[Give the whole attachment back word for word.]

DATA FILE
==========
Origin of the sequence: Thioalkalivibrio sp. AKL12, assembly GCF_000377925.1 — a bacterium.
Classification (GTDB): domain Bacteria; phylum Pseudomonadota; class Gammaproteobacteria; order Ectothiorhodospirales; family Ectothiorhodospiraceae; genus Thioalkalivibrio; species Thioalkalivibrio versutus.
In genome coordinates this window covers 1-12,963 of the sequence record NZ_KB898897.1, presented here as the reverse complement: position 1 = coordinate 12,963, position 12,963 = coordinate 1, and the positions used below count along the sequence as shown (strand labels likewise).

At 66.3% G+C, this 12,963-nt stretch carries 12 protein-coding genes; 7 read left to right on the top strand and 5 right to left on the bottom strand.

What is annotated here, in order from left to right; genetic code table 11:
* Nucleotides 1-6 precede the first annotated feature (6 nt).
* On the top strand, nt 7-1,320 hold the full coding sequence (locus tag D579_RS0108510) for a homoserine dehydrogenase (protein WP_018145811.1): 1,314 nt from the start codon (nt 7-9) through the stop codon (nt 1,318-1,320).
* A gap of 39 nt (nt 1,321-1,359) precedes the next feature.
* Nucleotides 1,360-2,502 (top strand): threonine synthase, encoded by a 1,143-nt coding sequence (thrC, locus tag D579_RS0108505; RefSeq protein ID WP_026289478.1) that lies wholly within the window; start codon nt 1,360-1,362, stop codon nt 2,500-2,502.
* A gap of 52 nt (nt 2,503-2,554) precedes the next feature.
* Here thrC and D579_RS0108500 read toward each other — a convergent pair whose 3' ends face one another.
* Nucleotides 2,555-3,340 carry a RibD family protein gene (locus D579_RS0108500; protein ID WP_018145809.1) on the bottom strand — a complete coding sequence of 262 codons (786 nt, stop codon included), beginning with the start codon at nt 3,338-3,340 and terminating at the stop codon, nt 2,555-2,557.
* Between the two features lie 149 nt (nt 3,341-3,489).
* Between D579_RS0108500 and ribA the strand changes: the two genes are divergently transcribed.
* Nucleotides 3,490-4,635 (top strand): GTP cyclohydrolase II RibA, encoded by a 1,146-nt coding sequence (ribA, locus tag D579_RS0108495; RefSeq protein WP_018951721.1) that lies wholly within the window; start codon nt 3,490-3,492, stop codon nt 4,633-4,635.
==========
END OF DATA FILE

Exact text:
Origin of the sequence: Thioalkalivibrio sp. AKL12, assembly GCF_000377925.1 — a bacterium.
Classification (GTDB): domain Bacteria; phylum Pseudomonadota; class Gammaproteobacteria; order Ectothiorhodospirales; family Ectothiorhodospiraceae; genus Thioalkalivibrio; species Thioalkalivibrio versutus.
In genome coordinates this window covers 1-12,963 of the sequence record NZ_KB898897.1, presented here as the reverse complement: position 1 = coordinate 12,963, position 12,963 = coordinate 1, and the positions used below count along the sequence as shown (strand labels likewise).

At 66.3% G+C, this 12,963-nt stretch carries 12 protein-coding genes; 7 read left to right on the top strand and 5 right to left on the bottom strand.

What is annotated here, in order from left to right; genetic code table 11:
* Nucleotides 1-6 precede the first annotated feature (6 nt).
* On the top strand, nt 7-1,320 hold the full coding sequence (locus tag D579_RS0108510) for a homoserine dehydrogenase (protein WP_018145811.1): 1,314 nt from the start codon (nt 7-9) through the stop codon (nt 1,318-1,320).
* A gap of 39 nt (nt 1,321-1,359) precedes the next feature.
* Nucleotides 1,360-2,502 (top strand): threonine synthase, encoded by a 1,143-nt coding sequence (thrC, locus tag D579_RS0108505; RefSeq protein ID WP_026289478.1) that lies wholly within the window; start codon nt 1,360-1,362, stop codon nt 2,500-2,502.
* A gap of 52 nt (nt 2,503-2,554) precedes the next feature.
* Here thrC and D579_RS0108500 read toward each other — a convergent pair whose 3' ends face one another.
* Nucleotides 2,555-3,340 carry a RibD family protein gene (locus D579_RS0108500; protein ID WP_018145809.1) on the bottom strand — a complete coding sequence of 262 codons (786 nt, stop codon included), beginning with the start codon at nt 3,338-3,340 and terminating at the stop codon, nt 2,555-2,557.
* Between the two features lie 149 nt (nt 3,341-3,489).
* Between D579_RS0108500 and ribA the strand changes: the two genes are divergently transcribed.
* Nucleotides 3,490-4,635 (top strand): GTP cyclohydrolase II RibA, encoded by a 1,146-nt coding sequence (ribA, locus tag D579_RS0108495; RefSeq protein WP_018951721.1) that lies wholly within the window; start codon nt 3,490-3,492, stop codon nt 4,633-4,635.